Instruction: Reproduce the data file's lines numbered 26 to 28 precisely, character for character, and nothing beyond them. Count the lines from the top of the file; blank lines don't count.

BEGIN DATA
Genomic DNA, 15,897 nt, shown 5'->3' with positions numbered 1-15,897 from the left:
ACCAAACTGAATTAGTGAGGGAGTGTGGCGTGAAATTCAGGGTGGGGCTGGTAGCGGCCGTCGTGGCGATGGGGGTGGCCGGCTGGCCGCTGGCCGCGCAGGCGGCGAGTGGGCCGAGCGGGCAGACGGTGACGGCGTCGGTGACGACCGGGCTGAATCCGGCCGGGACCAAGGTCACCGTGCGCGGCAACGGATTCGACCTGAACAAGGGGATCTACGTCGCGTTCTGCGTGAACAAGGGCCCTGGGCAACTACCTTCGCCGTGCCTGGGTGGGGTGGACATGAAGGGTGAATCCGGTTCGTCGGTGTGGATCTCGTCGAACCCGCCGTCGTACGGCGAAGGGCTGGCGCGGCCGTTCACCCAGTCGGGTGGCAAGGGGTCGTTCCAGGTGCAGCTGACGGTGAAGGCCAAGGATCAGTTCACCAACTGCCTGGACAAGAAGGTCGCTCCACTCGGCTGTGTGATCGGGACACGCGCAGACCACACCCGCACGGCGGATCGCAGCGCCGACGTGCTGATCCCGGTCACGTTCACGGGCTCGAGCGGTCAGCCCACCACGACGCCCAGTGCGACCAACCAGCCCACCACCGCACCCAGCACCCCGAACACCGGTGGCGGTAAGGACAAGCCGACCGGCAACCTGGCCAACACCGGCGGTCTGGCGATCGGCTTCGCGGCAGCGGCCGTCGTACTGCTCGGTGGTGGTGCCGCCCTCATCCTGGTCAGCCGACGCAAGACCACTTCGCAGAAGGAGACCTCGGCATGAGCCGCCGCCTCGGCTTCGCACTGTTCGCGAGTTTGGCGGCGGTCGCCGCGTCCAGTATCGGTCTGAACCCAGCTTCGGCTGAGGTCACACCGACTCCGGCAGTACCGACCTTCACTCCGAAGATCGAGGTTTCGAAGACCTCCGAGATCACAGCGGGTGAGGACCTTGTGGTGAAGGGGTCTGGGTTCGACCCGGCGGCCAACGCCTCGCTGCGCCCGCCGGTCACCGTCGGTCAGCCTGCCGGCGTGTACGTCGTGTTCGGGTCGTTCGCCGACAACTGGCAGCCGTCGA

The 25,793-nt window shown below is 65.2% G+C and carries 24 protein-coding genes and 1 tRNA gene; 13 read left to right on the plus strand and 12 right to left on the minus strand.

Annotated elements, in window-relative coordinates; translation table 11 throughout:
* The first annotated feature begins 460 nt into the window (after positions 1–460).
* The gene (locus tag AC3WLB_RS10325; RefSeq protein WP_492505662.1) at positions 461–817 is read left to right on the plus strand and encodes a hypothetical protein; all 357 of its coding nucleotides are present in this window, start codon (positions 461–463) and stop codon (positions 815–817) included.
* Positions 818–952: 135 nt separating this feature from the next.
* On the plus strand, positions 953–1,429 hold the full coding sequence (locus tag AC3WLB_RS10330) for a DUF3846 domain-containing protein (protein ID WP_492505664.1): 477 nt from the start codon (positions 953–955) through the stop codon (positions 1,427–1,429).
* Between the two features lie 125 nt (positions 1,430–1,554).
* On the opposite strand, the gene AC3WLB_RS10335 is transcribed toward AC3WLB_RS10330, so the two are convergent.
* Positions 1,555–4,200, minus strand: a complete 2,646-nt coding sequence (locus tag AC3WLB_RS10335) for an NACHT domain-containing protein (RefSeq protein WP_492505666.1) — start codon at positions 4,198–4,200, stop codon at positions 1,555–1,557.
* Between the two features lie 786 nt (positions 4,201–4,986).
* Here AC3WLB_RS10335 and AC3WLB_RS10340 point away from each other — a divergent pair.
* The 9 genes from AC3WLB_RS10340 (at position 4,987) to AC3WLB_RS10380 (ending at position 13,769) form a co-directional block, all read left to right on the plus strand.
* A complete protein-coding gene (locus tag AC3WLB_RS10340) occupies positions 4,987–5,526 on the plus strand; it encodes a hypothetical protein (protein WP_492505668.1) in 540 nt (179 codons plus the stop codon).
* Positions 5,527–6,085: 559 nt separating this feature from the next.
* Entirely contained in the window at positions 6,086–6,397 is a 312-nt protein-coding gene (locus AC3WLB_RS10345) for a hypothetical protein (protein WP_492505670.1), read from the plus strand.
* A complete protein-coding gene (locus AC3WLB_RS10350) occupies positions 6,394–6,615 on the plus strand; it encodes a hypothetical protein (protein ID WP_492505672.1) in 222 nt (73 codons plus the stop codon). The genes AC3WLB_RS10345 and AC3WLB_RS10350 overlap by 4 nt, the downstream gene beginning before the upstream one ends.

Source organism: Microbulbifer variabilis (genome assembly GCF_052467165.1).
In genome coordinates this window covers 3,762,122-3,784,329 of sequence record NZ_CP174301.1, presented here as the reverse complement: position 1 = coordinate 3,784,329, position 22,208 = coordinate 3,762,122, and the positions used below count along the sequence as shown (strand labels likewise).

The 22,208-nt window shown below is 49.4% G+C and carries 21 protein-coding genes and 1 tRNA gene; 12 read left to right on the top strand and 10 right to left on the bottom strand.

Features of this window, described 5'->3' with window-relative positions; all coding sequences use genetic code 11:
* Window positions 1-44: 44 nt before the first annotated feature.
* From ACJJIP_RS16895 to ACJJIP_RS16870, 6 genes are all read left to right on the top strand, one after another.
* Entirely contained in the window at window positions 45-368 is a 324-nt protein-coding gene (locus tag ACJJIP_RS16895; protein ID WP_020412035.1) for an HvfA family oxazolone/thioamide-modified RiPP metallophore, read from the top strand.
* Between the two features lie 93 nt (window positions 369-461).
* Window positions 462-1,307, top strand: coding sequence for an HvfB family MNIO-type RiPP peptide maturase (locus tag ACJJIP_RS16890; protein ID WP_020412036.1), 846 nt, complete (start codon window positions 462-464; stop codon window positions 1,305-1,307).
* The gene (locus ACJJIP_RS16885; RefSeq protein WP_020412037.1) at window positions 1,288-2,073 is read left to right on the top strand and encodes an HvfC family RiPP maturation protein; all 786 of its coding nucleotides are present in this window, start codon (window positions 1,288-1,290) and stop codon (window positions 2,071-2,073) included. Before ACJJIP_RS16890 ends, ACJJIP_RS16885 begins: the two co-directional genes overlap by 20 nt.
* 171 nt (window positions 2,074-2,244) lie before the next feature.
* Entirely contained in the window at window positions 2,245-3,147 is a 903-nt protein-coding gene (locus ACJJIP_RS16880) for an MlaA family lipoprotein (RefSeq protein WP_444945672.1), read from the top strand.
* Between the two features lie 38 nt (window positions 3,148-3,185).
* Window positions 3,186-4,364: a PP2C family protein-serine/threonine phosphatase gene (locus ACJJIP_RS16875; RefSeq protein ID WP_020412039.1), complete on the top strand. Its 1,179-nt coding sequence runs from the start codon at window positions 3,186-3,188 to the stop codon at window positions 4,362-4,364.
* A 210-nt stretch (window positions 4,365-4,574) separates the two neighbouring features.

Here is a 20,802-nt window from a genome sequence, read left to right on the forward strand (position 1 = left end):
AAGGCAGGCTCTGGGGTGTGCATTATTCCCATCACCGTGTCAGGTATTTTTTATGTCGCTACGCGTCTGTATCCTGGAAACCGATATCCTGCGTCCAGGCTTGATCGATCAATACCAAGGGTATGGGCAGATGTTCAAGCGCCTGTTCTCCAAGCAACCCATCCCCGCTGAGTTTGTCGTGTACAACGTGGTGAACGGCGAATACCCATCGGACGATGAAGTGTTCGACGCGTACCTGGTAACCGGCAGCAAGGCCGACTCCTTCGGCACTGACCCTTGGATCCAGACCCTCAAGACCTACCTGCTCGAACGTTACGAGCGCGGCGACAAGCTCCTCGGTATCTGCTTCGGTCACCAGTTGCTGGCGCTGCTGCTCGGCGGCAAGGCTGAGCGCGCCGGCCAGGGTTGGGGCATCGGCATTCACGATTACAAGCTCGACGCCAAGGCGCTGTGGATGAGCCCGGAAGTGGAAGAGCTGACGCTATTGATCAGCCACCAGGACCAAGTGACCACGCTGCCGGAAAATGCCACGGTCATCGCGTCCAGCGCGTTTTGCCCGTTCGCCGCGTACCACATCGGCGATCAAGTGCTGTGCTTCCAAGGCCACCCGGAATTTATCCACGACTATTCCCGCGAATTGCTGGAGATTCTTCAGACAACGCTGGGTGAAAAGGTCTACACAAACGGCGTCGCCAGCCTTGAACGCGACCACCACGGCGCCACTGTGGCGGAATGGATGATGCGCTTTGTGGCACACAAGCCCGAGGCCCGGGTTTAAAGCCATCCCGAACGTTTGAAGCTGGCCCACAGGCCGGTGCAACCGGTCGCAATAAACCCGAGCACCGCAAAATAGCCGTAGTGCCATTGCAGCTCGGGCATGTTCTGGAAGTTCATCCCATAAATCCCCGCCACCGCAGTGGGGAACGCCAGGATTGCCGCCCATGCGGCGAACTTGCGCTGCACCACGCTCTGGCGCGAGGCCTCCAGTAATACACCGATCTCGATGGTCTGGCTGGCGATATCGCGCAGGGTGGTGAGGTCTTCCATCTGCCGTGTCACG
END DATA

* Between the two features lie 93 nt (window positions 369-461).
* Window positions 462-1,307, top strand: coding sequence for an HvfB family MNIO-type RiPP peptide maturase (locus tag ACJJIP_RS16890; protein ID WP_020412036.1), 846 nt, complete (start codon window positions 462-464; stop codon window positions 1,305-1,307).
* The gene (locus ACJJIP_RS16885; RefSeq protein WP_020412037.1) at window positions 1,288-2,073 is read left to right on the top strand and encodes an HvfC family RiPP maturation protein; all 786 of its coding nucleotides are present in this window, start codon (window positions 1,288-1,290) and stop codon (window positions 2,071-2,073) included. Before ACJJIP_RS16890 ends, ACJJIP_RS16885 begins: the two co-directional genes overlap by 20 nt.